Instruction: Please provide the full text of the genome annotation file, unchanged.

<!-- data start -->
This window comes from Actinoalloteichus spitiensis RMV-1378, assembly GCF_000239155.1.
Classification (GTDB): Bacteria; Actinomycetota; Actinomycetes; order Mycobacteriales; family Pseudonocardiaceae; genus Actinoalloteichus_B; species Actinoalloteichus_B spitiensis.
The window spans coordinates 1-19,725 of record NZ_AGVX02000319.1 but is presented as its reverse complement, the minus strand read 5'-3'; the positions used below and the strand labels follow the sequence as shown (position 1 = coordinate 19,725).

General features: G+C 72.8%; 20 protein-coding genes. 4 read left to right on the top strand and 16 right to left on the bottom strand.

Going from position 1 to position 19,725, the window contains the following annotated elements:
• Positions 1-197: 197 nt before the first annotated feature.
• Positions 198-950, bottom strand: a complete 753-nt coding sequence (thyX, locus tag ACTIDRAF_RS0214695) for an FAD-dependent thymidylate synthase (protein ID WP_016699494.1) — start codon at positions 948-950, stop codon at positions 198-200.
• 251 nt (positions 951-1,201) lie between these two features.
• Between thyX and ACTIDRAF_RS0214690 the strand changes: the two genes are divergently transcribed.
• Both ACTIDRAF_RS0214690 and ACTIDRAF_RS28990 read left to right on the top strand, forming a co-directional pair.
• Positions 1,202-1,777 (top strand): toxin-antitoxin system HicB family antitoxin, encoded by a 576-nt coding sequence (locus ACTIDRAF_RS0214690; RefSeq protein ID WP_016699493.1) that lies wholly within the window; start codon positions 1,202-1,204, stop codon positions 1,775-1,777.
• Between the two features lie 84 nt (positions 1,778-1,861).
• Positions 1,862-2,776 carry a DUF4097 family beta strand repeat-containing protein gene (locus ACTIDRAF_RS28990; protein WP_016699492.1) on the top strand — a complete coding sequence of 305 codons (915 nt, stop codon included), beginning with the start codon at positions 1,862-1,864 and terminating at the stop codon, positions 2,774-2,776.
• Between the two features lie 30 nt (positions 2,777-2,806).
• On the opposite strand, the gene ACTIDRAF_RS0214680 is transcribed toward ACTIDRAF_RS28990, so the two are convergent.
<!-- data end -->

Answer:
This window comes from Actinoalloteichus spitiensis RMV-1378, assembly GCF_000239155.1.
Classification (GTDB): Bacteria; Actinomycetota; Actinomycetes; order Mycobacteriales; family Pseudonocardiaceae; genus Actinoalloteichus_B; species Actinoalloteichus_B spitiensis.
The window spans coordinates 1-19,725 of record NZ_AGVX02000319.1 but is presented as its reverse complement, the minus strand read 5'-3'; the positions used below and the strand labels follow the sequence as shown (position 1 = coordinate 19,725).

General features: G+C 72.8%; 20 protein-coding genes. 4 read left to right on the top strand and 16 right to left on the bottom strand.

Going from position 1 to position 19,725, the window contains the following annotated elements:
• Positions 1-197: 197 nt before the first annotated feature.
• Positions 198-950, bottom strand: a complete 753-nt coding sequence (thyX, locus tag ACTIDRAF_RS0214695) for an FAD-dependent thymidylate synthase (protein ID WP_016699494.1) — start codon at positions 948-950, stop codon at positions 198-200.
• 251 nt (positions 951-1,201) lie between these two features.
• Between thyX and ACTIDRAF_RS0214690 the strand changes: the two genes are divergently transcribed.
• Both ACTIDRAF_RS0214690 and ACTIDRAF_RS28990 read left to right on the top strand, forming a co-directional pair.
• Positions 1,202-1,777 (top strand): toxin-antitoxin system HicB family antitoxin, encoded by a 576-nt coding sequence (locus ACTIDRAF_RS0214690; RefSeq protein ID WP_016699493.1) that lies wholly within the window; start codon positions 1,202-1,204, stop codon positions 1,775-1,777.
• Between the two features lie 84 nt (positions 1,778-1,861).
• Positions 1,862-2,776 carry a DUF4097 family beta strand repeat-containing protein gene (locus ACTIDRAF_RS28990; protein WP_016699492.1) on the top strand — a complete coding sequence of 305 codons (915 nt, stop codon included), beginning with the start codon at positions 1,862-1,864 and terminating at the stop codon, positions 2,774-2,776.
• Between the two features lie 30 nt (positions 2,777-2,806).
• On the opposite strand, the gene ACTIDRAF_RS0214680 is transcribed toward ACTIDRAF_RS28990, so the two are convergent.